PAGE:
So there is a rising trend that has me concerned. We know that some passages of Scripture are quite straightforward but others are not quite so. Some passages require some effort and research.
I was sitting in a Sabbath School class and the question was, “what is Armageddon?”. One member of the class whipped out their phone and did a Google search.
I was in a church Bible study and we were discussing 1Corinthians 14:34 (let the women keep silent in churches), and while the facilitator was breaking down how we should study and interpret the Bible one member of the church brought forward the answer they found in a Google search.
There was a question raised in a WhatsApp group I am in. The question was about wine (topic for another day) and I had to fight back the thought that someone would just go pick up an explanation from Google and paste it on the group. I even wanted to check some answers on Google.
Should we really be using Google for Bible study? Sola Scriptura and Googlia? Is there a line to draw?
Well… It’s not all so cut and dried but I can definitely tell you some pointers.
Google is a powerful tool. But it must be used right.
It is certainly helpful when looking up definitions of words. Google is also a great place to find out the historical backgrounds and settings, giving more context to Biblical passage. It is also very useful when it comes to bringing forward the popular belief (which is not always a good thing if you are unsure). It is also a great way to bring up a compilation of different theories (again this could be bad) and allows one to see from different perspectives and not just see their own voice echoed.
We must realise its limits. Running a Google search will only retreive what you ask it for and will bring forward the most optimised results first. And first does not always mean best in this case.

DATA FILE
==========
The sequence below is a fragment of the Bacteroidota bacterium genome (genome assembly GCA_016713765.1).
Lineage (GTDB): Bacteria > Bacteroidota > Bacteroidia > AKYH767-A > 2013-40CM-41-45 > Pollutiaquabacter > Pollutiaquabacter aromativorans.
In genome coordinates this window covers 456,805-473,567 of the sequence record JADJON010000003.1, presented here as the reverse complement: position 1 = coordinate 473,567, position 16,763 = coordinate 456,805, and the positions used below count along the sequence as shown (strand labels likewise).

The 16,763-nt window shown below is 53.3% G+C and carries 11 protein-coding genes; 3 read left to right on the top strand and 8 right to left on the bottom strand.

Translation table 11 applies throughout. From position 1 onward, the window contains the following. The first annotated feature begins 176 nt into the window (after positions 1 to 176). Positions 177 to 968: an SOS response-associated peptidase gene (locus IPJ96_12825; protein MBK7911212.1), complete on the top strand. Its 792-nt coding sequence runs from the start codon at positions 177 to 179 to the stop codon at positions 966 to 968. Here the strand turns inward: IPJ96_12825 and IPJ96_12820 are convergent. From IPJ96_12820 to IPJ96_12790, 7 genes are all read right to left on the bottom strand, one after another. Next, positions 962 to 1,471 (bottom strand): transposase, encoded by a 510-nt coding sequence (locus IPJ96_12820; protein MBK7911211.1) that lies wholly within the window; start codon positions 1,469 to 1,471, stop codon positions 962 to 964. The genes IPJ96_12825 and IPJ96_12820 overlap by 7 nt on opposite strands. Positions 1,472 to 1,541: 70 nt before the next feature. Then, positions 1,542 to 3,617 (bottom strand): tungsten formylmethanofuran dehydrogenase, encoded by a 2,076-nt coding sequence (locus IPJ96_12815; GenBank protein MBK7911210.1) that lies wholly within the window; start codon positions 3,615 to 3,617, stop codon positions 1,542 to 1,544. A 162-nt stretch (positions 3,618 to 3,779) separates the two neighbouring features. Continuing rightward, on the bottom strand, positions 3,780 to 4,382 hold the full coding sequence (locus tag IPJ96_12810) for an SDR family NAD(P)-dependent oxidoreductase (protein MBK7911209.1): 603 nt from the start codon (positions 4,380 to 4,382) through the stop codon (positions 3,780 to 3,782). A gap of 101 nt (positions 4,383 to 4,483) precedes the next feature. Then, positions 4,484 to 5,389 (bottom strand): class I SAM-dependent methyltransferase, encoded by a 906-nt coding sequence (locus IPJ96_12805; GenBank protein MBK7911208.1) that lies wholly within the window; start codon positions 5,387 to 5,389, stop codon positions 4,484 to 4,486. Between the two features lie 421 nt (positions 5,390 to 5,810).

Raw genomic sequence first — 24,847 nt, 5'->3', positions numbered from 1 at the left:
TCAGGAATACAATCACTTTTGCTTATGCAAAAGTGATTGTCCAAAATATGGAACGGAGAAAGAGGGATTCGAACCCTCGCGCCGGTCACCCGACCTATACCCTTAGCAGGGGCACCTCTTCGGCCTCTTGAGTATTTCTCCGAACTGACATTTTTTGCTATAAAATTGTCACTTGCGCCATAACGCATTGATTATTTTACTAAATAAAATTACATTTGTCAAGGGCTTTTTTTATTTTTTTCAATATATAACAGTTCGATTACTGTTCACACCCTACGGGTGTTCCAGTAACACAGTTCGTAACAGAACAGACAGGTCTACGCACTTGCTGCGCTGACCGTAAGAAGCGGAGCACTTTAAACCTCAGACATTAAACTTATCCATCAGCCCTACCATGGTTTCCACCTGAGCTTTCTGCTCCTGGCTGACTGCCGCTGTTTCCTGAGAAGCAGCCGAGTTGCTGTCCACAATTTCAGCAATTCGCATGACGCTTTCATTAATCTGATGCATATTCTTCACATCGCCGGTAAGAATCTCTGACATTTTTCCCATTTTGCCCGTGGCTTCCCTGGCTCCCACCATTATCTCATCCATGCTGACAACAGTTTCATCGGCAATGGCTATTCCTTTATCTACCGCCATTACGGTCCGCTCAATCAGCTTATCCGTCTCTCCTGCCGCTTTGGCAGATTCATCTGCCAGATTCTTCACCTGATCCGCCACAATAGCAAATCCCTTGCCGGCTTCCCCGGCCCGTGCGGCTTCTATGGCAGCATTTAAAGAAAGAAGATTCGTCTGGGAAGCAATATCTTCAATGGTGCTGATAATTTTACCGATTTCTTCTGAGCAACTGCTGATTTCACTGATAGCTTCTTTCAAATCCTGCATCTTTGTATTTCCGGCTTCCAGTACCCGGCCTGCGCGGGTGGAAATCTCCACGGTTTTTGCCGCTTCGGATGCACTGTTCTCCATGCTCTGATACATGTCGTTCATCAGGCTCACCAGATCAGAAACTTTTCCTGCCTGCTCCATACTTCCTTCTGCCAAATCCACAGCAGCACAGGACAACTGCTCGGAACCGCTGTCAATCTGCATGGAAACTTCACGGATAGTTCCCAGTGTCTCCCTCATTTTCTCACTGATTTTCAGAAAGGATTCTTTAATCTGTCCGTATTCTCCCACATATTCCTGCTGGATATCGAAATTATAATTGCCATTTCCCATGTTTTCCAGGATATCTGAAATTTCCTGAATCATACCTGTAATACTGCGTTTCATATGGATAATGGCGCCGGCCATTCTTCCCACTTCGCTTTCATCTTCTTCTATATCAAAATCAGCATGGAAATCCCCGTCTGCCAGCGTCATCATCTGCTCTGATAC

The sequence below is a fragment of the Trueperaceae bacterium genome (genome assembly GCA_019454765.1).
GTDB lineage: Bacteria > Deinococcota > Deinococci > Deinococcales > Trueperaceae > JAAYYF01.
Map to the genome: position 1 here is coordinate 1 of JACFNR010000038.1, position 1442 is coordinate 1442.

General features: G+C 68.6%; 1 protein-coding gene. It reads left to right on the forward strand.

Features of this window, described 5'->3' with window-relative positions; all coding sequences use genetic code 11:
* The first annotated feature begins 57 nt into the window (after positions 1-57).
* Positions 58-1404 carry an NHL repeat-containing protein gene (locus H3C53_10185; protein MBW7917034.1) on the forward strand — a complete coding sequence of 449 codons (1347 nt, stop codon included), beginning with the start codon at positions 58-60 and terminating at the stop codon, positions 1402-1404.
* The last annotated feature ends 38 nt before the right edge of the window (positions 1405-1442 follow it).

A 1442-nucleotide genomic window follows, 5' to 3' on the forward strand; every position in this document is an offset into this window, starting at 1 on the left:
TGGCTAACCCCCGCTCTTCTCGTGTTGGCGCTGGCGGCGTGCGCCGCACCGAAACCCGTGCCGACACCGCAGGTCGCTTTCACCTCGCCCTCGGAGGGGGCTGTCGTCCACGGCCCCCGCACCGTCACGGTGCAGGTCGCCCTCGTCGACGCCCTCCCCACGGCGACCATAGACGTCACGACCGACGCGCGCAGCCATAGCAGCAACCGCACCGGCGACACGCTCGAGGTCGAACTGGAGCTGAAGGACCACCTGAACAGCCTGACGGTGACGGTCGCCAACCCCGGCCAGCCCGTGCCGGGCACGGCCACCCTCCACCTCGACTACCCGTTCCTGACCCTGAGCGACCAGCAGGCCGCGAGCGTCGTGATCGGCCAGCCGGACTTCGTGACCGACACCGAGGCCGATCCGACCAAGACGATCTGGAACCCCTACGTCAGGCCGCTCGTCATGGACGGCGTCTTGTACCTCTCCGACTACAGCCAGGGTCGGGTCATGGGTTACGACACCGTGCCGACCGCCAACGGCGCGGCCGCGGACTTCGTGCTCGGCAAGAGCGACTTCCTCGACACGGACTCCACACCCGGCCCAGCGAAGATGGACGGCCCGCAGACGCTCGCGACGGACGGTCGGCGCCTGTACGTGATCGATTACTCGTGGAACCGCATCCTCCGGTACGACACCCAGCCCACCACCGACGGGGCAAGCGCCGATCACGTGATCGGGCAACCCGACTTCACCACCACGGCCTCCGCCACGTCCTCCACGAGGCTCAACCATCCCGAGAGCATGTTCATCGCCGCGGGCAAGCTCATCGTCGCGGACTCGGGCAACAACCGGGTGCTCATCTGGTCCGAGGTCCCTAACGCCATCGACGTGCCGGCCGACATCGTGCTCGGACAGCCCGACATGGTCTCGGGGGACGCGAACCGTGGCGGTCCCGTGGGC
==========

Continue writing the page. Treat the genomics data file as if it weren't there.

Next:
Popular does not always mean correct. We don’t know who is writing the articles we read on the net half the time. I mean, what do you think Google would have had to say about Noah if it was back in his day?
So what do we do?
I would suggest:
1. Pray. Pray. Pray – Whenever we are going to study scripture we should imvite the Author of scripture to guide our minds. The Spirit should guide us into all truth (John 16:13) as He is willing to do. Even with straight forward scripture.
2. Bible interprets the Bible – Back to basics. Sola Scriptura. Let the Bible interpret itself. Where there seems to be something that is confusing, there is surely a place in the Bible where the same principle is spelt out more clearly.
Line upon line, precept upon precept, here a little, there a little (Isaiah 28:10)
To the law and to the testimony, if they speak no according to this word it is because there is no light in them. (Isaiah 8:20)
We see the New Testament writers use Old Testament Scripture this way. Building their belief on the established Word of God.
3. Get a solid grounded Bible answer – Dont be lazy. God is not trying to hide from us. Actually He longs to bring us into full knowledge (as far as we can) to who He is. So before checking concordances and commentaries, check the passages in and around that same text. Check similar situations of the same principle in the rest of the Bible. Even see where similar words show up in scripture. Study to show yourself approved (2Timothy 2:15)
4. Hold fast – it would be worthless to study and then come away and have no change in your life.
Quench not the Spirit. Despise not prophesyings. Prove all things; hold fast that which is good. (1 Thessalonians 5:21)
But be doers of the word, and not hearers only, deceiving your own selves. (James 1:22)
So Google is not our Bible study enemy but always make sure that it is a tool used correctly if you need to use it at all. Don’t let doctrine be based on “but Google said….”, But on a clear, “It is written.”